All you need to know about Botox from Dr Pallavi Kashyap

Botox is used medically to treat certain muscular conditions, and cosmetically to remove wrinkles by temporarily paralyzing muscles. It is made from a neurotoxin called botulinum toxin that is produced by the bacterium Clostridium botulinum.

Although Botox is a powerful poison, when used correctly, it has a number of applications.

Dr. Pallavi Kashyap

Medishala talked to Dr.Pallavi Kashyap an expert Dermatologist at Skin Radiance Clinic about Botox injections and here is what she has to say:

What is Botox?

Botox injections have a range of medical uses. Clostridium botulinum, the bacterium from which Botox is derived, is found in many natural settings, including soil, lakes, and forests.

The bacterium can also be found in the intestinal tracts of mammals and fish and in the gills and organs of crabs and other shellfish. Such naturally occurring instances of Clostridium botulinum bacteria and spores are generally harmless. Problems only arise when the spores transform into vegetative cells and the cell population increases. At a certain point, the bacteria begin producing botulinum toxin, the deadly neurotoxin responsible for botulism.

Neurotoxins target the nervous system, disrupting the signaling processes that allow neurons to communicate effectively.


Image illustrating effect of Botox on nerve cell
Source: Google Images

Injected botulinum toxin prevents the release of acetylcholine, preventing contraction of the muscle cells. Botulinum toxin causes a reduction in abnormal muscle contraction, allowing the muscles to become less stiff.


Before(left) and after(right) Botox
Source: Google Images

Botox is most commonly used for cosmetic purposes to improve the appearance of fine lines and wrinkles.

Botulinum toxin is predominantly used as a treatment to reduce the appearance of facial wrinkles and fine lines.

Source: Google Images

Beyond aesthetic applications, Botox is used to treat a variety of medical conditions, including eye squints, migraines, excess sweating, and leaky bladders.

Botulinum toxin is currently approved for the following therapeutic applications:

  • Blepharospasm (spasm of the eyelids).
  • Idiopathic rotational cervical dystonia (severe neck and shoulder muscle spasms).
  • Chronic migraine.
  • Severe primary axillary hyperhidrosis (excessive sweating).
  • Strabismus (crossed eyes).
  • Detrusor (bladder wall muscle) overactivity – causing urinary incontinence.
  • Overactive bladder.
  • Canthal lines (crow’s feet).


Botulinum toxin is administered by diluting the powder in saline and injecting it directly into neuromuscular tissue. It takes 24-72 hours for botulinum toxin to take effect. In very rare circumstances, it may take as long as 5 days for the full effect of botulinum toxin to be observed.

Risks and side effects

Possible side effects of a Botox injection include migraines, nausea, double vision, and general malaise.

Injections with botulinum toxin are generally well tolerated and there are few side effects. In rare cases, an individual may have a genetic predisposition that results in a mild, transient unusual response to the drug.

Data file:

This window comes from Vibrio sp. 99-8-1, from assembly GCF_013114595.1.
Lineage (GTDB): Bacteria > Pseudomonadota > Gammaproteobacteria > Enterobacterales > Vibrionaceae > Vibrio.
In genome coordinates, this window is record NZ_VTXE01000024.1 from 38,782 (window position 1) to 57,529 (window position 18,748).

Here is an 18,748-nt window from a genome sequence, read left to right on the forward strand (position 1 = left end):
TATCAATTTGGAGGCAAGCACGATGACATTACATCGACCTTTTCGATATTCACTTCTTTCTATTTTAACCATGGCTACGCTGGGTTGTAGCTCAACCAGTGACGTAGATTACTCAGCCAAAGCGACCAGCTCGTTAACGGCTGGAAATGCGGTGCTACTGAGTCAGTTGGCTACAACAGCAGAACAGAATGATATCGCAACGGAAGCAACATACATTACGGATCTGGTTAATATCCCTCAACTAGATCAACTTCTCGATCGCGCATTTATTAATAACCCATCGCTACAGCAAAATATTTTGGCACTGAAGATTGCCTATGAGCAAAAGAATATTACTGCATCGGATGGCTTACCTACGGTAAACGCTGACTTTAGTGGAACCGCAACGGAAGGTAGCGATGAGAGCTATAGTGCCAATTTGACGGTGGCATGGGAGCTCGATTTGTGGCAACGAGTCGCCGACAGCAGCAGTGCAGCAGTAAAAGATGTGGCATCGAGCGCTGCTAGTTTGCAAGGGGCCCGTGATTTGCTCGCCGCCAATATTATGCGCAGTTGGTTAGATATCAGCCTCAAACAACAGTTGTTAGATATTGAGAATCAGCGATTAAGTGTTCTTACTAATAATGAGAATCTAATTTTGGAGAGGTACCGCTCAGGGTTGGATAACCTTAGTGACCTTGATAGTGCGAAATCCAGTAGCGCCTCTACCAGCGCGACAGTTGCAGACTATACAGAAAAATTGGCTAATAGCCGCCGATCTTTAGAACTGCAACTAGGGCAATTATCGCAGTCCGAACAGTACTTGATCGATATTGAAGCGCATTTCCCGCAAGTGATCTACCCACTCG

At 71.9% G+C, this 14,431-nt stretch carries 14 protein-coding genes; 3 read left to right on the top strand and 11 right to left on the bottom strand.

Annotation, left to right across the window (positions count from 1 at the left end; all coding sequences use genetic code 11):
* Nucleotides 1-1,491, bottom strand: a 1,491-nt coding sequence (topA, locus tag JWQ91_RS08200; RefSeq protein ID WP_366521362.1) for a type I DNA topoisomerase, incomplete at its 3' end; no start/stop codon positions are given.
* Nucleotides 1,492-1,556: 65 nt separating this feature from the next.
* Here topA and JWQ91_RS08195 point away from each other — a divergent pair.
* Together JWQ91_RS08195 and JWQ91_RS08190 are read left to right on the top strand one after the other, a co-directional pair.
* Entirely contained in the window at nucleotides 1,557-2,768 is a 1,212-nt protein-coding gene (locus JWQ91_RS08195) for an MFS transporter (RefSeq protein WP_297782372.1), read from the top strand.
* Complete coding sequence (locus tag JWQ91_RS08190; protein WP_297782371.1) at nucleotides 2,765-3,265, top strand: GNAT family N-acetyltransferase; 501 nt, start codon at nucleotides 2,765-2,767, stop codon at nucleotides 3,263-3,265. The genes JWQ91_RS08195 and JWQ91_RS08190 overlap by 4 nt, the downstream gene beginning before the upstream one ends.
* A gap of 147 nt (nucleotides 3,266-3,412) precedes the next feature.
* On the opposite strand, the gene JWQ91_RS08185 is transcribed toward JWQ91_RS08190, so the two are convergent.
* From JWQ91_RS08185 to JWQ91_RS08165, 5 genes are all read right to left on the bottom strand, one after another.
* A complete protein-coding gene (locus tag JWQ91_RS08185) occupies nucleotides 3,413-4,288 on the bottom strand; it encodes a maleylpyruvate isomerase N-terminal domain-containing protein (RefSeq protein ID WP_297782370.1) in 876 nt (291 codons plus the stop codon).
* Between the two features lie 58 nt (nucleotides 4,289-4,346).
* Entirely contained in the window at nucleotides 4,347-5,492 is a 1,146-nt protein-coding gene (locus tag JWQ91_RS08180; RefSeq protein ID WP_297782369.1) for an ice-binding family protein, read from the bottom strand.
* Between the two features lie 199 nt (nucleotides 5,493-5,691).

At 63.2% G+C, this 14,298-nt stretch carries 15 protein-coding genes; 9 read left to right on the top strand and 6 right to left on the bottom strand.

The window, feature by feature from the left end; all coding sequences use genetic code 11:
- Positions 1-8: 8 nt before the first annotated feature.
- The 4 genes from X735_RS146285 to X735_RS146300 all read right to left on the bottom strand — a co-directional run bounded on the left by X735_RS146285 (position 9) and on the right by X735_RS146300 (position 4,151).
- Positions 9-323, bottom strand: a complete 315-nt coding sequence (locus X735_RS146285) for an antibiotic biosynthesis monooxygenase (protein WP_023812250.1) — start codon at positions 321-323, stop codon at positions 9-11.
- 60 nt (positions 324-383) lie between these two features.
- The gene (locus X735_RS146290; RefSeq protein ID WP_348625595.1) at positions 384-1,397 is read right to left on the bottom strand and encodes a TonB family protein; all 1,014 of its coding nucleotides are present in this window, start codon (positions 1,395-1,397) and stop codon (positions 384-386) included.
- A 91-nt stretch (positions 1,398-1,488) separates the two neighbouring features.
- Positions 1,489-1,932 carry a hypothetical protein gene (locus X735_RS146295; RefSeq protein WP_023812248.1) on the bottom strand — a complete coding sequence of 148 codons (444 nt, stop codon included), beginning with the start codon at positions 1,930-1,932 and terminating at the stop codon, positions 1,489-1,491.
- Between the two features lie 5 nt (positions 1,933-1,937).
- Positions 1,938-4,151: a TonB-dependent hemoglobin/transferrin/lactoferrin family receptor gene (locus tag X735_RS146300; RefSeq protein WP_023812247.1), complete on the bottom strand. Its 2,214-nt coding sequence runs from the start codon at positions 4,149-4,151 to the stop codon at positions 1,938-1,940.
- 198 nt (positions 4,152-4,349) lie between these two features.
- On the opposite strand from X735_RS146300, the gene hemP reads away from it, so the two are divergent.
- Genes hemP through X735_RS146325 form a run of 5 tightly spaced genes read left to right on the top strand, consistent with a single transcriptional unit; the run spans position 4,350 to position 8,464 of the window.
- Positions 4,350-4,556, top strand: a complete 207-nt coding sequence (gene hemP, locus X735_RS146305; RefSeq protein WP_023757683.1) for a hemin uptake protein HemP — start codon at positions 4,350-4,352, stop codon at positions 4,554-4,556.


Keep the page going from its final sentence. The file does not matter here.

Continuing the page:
Along with its intended effects, botulinum toxin may cause some unwanted effects. These can include:

  • Mild pain, local edema or erythema (reddening of the skin) at the injection site.
  • Numbness.
  • Headache.
  • Malaise – feeling generally unwell.
  • Mild nausea.
  • Temporary unwanted weakness/paralysis of nearby muscles.
  • Temporary upper lid or brow ptosis (drooping).
  • Weakness of the lower eyelid or lateral rectus (a muscle controlling eye movement).
  • Dysphagia – trouble swallowing.
  • Flu-like illness.
  • Gallbladder dysfunction.
  • Diplopia (double vision).
  • Bleeding.
  • Blurred vision.
  • Decreased eyesight.
  • Dry mouth.
  • Swelling.

Who is not eligible for the treatment?

Source: Google Images

Botulinum toxin should not be used in pregnant or lactating women, or by people who have had a previous allergic reaction to the drug or any of its ingredients. Not all migraine sufferers automatically qualify for Botox treatment. If you respond well to other migraine treatments or medications, you’re unlikely to be referred for Botox treatments.



What is the price of the treatment in India?

Source: Google Images

The cost of Botox injections varies from one practitioner to another, from one place to another and also depends upon the part of the body to be treated. Most people are pleasantly surprised when they hear the cost. The crow’s feet would cost about Rs.6000 a session. Given that it needs to be repeated in 6 months that translates to Rs.1000 a month. The upper face including the frown complex, crow’s feet and forehead would cost Rs.15, 000 to Rs.18, 000 per session. Drooping smile would cost Rs. 7,000, lip lines Rs. 7,000, Nefertiti Lift (for wrinkles on neck) Rs. 10,000 – Rs. 12, 500, Brow Lift Rs. 7,000, Gummy smiles Rs. 10,000 and cheeks and jawline lift Rs. 10,000 – Rs. 21,000.



Are the results of the treatment permanent?

The effects of BOTOX are not permanent. But Botox gives long time result if you choose professional for injecting. A treatment is required every 3-4 months although some patients have reported longer wait times after repeated treatments.


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